You can walk easily to the Japanese Sword Museum from JR Ryogoku Station in 5 minutes. The easiest way to find it is by walking alongside the Sumida River, passing by the Ryogoku Kokugikan sumo stadium. The museum is located inside of a small park, the Kyu-Yasuda Garden.

The local environment

Unless you are a major sword enthusiast, you shouldn't need more than an hour for the museum's displays. The size of the museum makes it a quick and easy option to combine with a visit to the Ryogoku Kokugikan sumo stadium, Sumida Hokusai Museum or the Edo-Tokyo Museum.

The art of swords

Japanese swords were the weapons of samurai for nearly 800 years before firearms were introduced to Japan. They were wielded by aristocratic bushi with well-funded armies and fierce campaigns, peasant-farmers recruited to be warriors, and bureaucrats who were occasionally forced into battle—all are considered samurai.

These samurai all carried katana (the term for a Japanese sword), wore armor and fought hand-to-hand. But their swords differed greatly in design and functionality—something you will notice when observing the swords on display at the museum.

Preservation and education

The Japanese Sword Museum aims to preserve important swords and samurai artifacts, documenting the roughly 800 years of Japanese swords and their history. In addition to the swords themselves, the museum has a collection of historical documents and archives about swords and swordmaking.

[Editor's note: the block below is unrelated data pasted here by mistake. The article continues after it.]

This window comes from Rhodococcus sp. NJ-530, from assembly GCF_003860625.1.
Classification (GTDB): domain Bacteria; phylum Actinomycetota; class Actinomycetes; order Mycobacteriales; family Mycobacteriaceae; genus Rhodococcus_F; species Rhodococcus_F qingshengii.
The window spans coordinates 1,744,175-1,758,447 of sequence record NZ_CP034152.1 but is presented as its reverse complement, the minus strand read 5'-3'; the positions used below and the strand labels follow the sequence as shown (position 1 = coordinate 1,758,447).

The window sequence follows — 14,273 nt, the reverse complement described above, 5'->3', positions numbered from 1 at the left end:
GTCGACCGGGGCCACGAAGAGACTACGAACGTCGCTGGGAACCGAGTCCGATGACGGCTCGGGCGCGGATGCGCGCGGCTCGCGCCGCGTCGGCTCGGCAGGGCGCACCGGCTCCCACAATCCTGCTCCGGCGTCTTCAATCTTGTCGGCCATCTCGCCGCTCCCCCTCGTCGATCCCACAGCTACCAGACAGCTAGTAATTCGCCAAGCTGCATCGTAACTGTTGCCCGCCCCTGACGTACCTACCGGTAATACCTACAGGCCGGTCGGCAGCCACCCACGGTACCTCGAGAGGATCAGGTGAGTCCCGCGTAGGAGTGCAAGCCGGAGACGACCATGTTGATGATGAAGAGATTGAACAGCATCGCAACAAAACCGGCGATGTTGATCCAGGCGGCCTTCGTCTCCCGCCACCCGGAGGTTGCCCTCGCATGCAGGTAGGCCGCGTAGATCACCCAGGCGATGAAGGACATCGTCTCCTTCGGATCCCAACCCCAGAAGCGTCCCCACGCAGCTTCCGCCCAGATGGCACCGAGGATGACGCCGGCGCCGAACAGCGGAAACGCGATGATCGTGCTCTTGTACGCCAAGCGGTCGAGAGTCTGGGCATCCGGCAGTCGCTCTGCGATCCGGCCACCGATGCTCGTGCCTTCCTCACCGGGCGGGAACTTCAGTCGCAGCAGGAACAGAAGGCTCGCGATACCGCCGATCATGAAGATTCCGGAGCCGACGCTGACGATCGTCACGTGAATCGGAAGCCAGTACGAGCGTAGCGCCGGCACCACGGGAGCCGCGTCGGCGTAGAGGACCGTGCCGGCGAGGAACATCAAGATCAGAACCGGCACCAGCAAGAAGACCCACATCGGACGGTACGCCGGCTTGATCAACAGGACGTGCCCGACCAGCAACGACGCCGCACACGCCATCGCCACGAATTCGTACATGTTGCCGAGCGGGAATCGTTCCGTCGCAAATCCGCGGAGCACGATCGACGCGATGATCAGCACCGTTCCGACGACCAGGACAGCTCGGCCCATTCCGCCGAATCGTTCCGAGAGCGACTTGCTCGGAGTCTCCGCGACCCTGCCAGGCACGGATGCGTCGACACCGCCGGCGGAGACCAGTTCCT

Society for the Preservation of Japanese Art Swords

The Nihon Bijutsu Token Hozon Kyokai (NBTHK-Society for the Preservation of Japanese Art Swords) was created in 1948 to save the Japanese sword, which was being threatened with extinction by the Occupation Forces, who tried to confiscate and destroy all swords after World War II.

Today, the NBTHK aims to preserve swords from a different demise. Few remaining artisans can forge, polish, and repair old katana, their parts, and other items in the samurai armory and many of these craftsmen are getting old. The society works to sustain these crafts and help people to continue to appreciate the art of Japanese swords.